Marshall County awaits 'economic boon' of wind farm
NEWFOLDEN, Minn. -- The owner of farmland just east of the Red River Valley, Rodney Liedberg has claimed that he's "15 miles from the good land."
His property may not have the rich soil of the valley, but it has something that likely soon will enrich its value -- healthy winds. He has property on the high sand ridges of the Pembina Trail, where the wind is strong and steady, ripe for wind energy.
His land is in line to be home to a wind farm substation and as many as four wind turbines. The annual payment to landowners for each turbine is $5,000.
The project will have between 43 to 61 turbines, meaning annual payments to landowners would be between $215,000 to $305,000. Wind energy taxes-- 80 percent going to Marshall County and 20 percent to affected townships-- would be between $300,000 and $500,000 annually.
"It's a great economic boon for our county," Marshall County Auditor Scott Peters said. "It would generate some new tax revenue."
An additional benefit would be jobs-- 200 during six months of construction and five to 10 long-term. That would provide a boost fora county that has seen its population steadily erode from more than 19,000 in 1920 to 13,000 in 1980 and to less than 10,000 in the 2010 census.
Only one obstacle-- albeit a big one --remains before construction can start. Needed is a formal agreement with an electric utility to buy the wind-generated power.
"We'll be in position where the project is shovel-ready for construction in May 2012, with its completion before the end of 2012," said Rory Cantwell, project development manager for TCI Renewables' Montreal office.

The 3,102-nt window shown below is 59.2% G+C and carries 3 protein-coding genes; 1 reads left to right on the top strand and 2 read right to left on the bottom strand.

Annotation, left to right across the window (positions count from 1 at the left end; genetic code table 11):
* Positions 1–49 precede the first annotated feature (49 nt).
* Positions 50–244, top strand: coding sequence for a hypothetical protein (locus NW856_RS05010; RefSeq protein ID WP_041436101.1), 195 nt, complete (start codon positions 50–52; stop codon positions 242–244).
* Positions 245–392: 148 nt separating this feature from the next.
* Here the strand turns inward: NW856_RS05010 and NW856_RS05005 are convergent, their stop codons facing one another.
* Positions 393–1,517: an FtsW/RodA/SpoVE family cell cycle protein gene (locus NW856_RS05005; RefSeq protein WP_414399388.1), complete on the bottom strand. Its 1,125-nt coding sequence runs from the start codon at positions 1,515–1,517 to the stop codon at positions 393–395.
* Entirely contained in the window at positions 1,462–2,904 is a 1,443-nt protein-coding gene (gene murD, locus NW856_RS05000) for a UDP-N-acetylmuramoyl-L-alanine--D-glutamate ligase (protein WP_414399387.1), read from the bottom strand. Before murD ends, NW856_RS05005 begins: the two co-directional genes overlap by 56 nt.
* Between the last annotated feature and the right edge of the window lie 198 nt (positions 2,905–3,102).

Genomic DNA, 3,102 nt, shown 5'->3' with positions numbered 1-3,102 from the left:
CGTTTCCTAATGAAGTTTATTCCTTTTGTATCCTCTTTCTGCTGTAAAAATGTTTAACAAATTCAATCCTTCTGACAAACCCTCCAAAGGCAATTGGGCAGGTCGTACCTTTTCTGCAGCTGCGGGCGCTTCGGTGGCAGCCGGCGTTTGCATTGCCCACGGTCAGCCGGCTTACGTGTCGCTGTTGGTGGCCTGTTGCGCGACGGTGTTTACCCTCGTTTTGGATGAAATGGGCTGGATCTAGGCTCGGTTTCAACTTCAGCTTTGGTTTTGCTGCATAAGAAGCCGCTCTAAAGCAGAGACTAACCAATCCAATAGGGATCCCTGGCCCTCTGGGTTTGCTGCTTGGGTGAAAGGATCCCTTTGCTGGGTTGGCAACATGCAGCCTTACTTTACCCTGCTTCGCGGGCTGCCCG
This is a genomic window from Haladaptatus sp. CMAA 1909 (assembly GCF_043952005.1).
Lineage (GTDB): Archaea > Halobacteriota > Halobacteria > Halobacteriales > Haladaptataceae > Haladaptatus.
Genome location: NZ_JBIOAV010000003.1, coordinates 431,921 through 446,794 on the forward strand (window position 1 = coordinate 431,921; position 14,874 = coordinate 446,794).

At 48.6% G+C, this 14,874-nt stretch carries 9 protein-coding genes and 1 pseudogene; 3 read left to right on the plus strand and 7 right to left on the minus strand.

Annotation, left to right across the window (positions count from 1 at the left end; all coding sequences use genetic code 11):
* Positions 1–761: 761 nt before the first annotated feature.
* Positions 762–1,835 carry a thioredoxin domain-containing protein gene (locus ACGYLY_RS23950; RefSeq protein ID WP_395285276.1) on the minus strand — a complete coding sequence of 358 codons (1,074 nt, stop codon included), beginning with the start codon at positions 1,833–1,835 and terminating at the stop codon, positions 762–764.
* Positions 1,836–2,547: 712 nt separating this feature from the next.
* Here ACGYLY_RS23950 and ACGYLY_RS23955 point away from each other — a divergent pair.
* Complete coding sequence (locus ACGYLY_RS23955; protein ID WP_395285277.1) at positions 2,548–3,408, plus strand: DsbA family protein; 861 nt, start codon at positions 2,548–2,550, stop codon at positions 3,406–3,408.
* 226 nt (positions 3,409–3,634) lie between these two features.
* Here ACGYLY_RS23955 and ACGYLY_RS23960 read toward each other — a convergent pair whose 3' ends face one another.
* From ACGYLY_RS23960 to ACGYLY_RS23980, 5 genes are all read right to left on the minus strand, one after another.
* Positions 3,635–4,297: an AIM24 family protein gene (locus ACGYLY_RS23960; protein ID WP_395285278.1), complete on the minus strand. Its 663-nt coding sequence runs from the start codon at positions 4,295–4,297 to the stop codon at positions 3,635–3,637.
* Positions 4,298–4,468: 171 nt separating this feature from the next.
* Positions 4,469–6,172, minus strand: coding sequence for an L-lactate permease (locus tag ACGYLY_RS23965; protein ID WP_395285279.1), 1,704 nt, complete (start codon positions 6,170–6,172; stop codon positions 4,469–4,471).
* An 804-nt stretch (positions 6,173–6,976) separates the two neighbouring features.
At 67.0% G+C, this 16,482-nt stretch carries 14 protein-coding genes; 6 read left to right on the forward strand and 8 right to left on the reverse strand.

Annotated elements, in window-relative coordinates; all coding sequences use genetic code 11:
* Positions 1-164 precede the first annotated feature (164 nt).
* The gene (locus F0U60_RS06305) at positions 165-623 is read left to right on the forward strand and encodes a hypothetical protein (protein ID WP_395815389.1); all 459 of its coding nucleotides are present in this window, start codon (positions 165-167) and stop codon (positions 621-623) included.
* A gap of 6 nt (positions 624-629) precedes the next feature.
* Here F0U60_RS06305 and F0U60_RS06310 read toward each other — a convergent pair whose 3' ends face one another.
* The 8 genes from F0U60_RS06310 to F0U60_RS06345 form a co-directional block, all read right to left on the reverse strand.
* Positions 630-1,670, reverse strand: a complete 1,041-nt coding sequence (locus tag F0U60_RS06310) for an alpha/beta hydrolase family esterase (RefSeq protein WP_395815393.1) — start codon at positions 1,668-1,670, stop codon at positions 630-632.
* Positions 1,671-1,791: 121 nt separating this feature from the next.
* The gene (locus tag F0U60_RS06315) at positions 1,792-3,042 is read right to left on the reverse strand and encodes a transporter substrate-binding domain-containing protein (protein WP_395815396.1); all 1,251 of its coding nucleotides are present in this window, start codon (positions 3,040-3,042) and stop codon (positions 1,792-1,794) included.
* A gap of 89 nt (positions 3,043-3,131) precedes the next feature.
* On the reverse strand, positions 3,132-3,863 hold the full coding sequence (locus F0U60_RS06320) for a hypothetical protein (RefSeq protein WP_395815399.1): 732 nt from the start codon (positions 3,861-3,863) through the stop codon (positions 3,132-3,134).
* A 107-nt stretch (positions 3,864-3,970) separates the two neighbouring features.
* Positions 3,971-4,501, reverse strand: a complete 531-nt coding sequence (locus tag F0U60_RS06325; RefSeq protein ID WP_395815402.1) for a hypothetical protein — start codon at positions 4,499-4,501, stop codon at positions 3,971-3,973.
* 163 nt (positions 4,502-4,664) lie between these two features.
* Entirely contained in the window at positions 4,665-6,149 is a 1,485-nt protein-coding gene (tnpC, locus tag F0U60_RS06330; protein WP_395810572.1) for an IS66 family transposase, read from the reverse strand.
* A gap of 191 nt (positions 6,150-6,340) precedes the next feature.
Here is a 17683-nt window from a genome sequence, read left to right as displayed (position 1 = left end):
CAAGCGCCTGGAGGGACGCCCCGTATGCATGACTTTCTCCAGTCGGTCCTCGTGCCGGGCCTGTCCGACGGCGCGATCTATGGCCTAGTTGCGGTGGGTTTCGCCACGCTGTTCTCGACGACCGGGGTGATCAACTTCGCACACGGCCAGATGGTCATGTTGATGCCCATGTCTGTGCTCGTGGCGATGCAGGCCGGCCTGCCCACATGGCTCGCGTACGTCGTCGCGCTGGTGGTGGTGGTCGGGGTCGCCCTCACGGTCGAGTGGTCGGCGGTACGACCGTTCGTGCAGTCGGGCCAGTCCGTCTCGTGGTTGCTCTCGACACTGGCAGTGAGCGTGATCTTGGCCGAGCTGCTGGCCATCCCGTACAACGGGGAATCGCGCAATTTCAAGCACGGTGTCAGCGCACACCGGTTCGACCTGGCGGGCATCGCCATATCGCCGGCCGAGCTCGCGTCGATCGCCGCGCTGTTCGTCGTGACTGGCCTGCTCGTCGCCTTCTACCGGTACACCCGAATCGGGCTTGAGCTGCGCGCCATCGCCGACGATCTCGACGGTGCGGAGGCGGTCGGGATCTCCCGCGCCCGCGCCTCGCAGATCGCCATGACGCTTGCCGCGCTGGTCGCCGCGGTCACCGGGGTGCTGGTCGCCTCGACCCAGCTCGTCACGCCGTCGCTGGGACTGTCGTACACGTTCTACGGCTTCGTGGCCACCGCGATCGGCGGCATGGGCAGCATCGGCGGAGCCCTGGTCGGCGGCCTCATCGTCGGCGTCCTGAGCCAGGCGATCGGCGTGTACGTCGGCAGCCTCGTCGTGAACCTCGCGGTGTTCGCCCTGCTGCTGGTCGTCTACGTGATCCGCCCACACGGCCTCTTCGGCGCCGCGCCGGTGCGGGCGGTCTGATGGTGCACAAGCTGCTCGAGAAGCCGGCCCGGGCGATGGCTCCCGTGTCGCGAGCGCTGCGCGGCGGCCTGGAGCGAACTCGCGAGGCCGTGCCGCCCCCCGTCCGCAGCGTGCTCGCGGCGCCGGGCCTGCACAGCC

"If it doesn't happen in 2012, I'm confident it will in the coming years," he said. "There's no major hurdle. It's just the timing of the market."
An agreement seems inevitable, he said, because of the mandate that Minnesota power companies create 25 percent of their energy from renewable sources by 2025. The utilities are meeting the current requirement of 10 percent in renewables, but the percentage demand increases as the deadline nears.
Cantwell said TCI has secured the needed land west of Newfolden, south of the Middle River and along the Pembina Trail.
No vocal opponents
Wind farm speculation began four years ago when local landowner Dennis Hjelle responded to a farming magazine ad by developers looking for a test site in the area.
The test tower quickly showed that the wind was sufficient. He will have one or two turbines on his land.
At informational meetings, Hjelle watched locals express concerns about the noise, the view, the setbacks and the potential hindrance on migratory birds and farming practices such as crop spraying.
"But I never heard any big protests or anyone screaming and hollering," he said. "It's new to all of us, so there are a lot of questions. It will cover a lot of people and do the whole area good. But, maybe after we get it, I might be the first to swear at it."
Peters said the county's perspective is to "support this as long as people's concerns are met."
Liedberg said a wind farm in Marshall County wasn't something that ever crossed his mind, so "I won't believe it until it happens.
"This would helpa lot. Like my wife (Eunice) said, it will pay for health insurance."
Sharon Bring, a county commissioner, lives a mile from the main pathway of the turbines, so she didn't land a site.
"But I'm still excited," she said. "It's like diversifying. It's having another income other than just plain farming."
The additional taxes will allow the county to provide more services and/or cut taxes on others.
"But the people most excited about this are township officers," she said. "They'll have really good roads now."
For the last few years, she said, she has fielded phone calls from people "wondering how they can get in on this."
Ryan Bakken is a reporter for the Grand Forks Herald. The Herald and the Bemidji Pioneer are both owned by Forum Communications Co,